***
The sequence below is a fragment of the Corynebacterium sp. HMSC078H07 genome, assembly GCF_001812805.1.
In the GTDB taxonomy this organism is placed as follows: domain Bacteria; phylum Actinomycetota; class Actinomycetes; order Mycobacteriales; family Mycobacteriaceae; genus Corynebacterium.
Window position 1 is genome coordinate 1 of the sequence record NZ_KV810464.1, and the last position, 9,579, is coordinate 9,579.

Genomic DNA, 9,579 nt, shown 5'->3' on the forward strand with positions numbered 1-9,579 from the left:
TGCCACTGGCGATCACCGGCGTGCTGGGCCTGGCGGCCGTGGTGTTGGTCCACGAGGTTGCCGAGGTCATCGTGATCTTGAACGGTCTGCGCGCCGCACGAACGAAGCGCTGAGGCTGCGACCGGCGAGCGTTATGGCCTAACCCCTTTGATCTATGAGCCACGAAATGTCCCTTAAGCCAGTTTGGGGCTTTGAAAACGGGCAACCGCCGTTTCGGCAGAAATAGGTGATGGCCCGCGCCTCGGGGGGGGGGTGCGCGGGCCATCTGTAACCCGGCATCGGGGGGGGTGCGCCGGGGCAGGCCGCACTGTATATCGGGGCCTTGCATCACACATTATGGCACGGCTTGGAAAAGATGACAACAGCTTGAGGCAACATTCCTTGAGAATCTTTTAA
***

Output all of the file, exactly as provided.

The sequence below is a fragment of the Corynebacterium sp. HMSC078H07 genome, assembly GCF_001812805.1.
In the GTDB taxonomy this organism is placed as follows: domain Bacteria; phylum Actinomycetota; class Actinomycetes; order Mycobacteriales; family Mycobacteriaceae; genus Corynebacterium.
Window position 1 is genome coordinate 1 of the sequence record NZ_KV810464.1, and the last position, 9,579, is coordinate 9,579.

Genomic DNA, 9,579 nt, shown 5'->3' on the forward strand with positions numbered 1-9,579 from the left:
TGCCACTGGCGATCACCGGCGTGCTGGGCCTGGCGGCCGTGGTGTTGGTCCACGAGGTTGCCGAGGTCATCGTGATCTTGAACGGTCTGCGCGCCGCACGAACGAAGCGCTGAGGCTGCGACCGGCGAGCGTTATGGCCTAACCCCTTTGATCTATGAGCCACGAAATGTCCCTTAAGCCAGTTTGGGGCTTTGAAAACGGGCAACCGCCGTTTCGGCAGAAATAGGTGATGGCCCGCGCCTCGGGGGGGGGGTGCGCGGGCCATCTGTAACCCGGCATCGGGGGGGGTGCGCCGGGGCAGGCCGCACTGTATATCGGGGCCTTGCATCACACATTATGGCACGGCTTGGAAAAGATGACAACAGCTTGAGGCAACATTCCTTGAGAATCTTTTAA